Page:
The Vocal Local: Dapper Man

Brendan Bunting is a Blackpool-based youth worker and artist. Find him on Twitter @DapperArtist
In the first of a new series of columns exploring creativity and politics, Brendan Bunting, aka Dapper Artist, writes about the divisive issue of public art

Public art is there for us all to enjoy, but from the initial proposal of an idea to creating the art, right through to its installation, there can be many strong opinions.

Recently, though, it has evolved from not only the artwork causing the controversy, but the actual space for the art causing a stir.

In London last month Antelope by Samson Kambalu was unveiled as the latest sculpture to be commissioned and placed on the Fourth Plinth in Trafalgar Square. The plinth has acted as a space for contemporary art since 1998, with Art being commissioned for a temporary exhibition, adding an extra dynamic to the space.

They say timing is everything and the sad passing of Queen Elizabeth II coincided with the anticipated launch of the plinth’s next exhibition. After the mourning period for her majesty had passed, the press and the public called for a memorial to the late Queen and with the Fourth Plinth’s latest exhibition being promoted and reviewed in the press, there was a sudden focus on that space. Calls were made for it to be used as a permanent site for a statue of the Queen.

What took place next was not only a public outcry, but sadly the all too common lack of understanding of how art commissioning/funding projects works.

It is important to not only support commissioned artists, but the process of commissioning and funding too.

The Fourth Plinth has artwork programmed for the next four years, it has been a temporary space for art for nearly 25 years. But unfortunately that did not calm the rage towards the Mayor of London or Westminster Council, with calls from politicians and some in the media for not only a Queen statue, but literal heads to roll.

This type of misguided outrage is not exclusive to the capital. Blackpool has also faced its own controversy and hand-wringing around commissioned art.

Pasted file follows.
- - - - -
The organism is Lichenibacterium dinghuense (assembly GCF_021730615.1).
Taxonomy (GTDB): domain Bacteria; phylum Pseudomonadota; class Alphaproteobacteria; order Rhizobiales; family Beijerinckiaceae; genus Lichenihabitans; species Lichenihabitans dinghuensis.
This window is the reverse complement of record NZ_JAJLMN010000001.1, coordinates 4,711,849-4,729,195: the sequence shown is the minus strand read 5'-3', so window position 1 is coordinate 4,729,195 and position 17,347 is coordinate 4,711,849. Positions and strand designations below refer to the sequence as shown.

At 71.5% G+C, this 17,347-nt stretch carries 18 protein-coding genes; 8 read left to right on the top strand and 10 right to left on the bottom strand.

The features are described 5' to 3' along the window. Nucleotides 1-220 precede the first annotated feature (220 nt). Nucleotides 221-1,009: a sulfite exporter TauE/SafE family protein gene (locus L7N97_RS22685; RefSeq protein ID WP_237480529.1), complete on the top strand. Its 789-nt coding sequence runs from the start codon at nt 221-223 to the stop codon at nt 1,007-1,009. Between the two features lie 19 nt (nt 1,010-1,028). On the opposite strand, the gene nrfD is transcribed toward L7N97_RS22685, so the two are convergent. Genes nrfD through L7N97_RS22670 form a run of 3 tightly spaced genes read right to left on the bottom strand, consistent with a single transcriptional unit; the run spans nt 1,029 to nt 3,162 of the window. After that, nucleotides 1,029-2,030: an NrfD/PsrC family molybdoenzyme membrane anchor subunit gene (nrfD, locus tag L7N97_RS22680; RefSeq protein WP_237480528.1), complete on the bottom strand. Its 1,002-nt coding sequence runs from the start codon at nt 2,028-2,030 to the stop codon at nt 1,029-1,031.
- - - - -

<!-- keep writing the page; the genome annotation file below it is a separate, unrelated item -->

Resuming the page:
In 2021 The Call of the Sea sculpture by artist Laurence Payot was unveiled in Blackpool town centre. Partly inspired by sea goddesses, mermaids and protecting the environment it’s the £35,000 cost which raised the most eyebrows among vocal locals.

Tina Dempsey Fancie Bench series of bright and uniquely designed benches in Blackpool town centre also faced similar questions. Why couldn’t the money be spent on cleaning the streets or housing the homeless, for example? The media, meanwhile, are quick to use provocative headlines that ensure both clickbait and angry comments directed towards the art and artist.

But this is the trouble with this type of knee-jerk reaction, it fails to grasp a full understanding of the terms and conditions of commissioning art.

I have had many debates locally, pointing out how certain funding pots are exclusive for the arts, whilst highlighting the fairness and transparency of processes in which all are free to apply for if they have a creative idea.

I feel it’s important as artists who take an active part in our communities that we highlight, educate and challenge where is needed. It is important to not only support commissioned artists, but the process of commissioning and funding too.

Some public arts installations can land right, take for instance locally They Shoot Horses Don’t They by Michael Trainor. His giant Mirrorball on South Promenade has become the backdrop for many a tourist selfie. Or Gordon Young’s Comedy Carpet opposite the Tower, which sees public engagement from dusk until dawn.Both are popular art installations that have faced very little criticism.

Maybe that is key? As artists perhaps we need to consider public reaction more when undertaking any commission for public artwork. Are we about to divide a community, or can we positively contribute towards it? Have we fully consulted the community so our artwork is co-produced with it?

But as an audience, before we criticise, it’s worth considering the funding stream with its terms and conditions, as well as the artist’s intention within their art.

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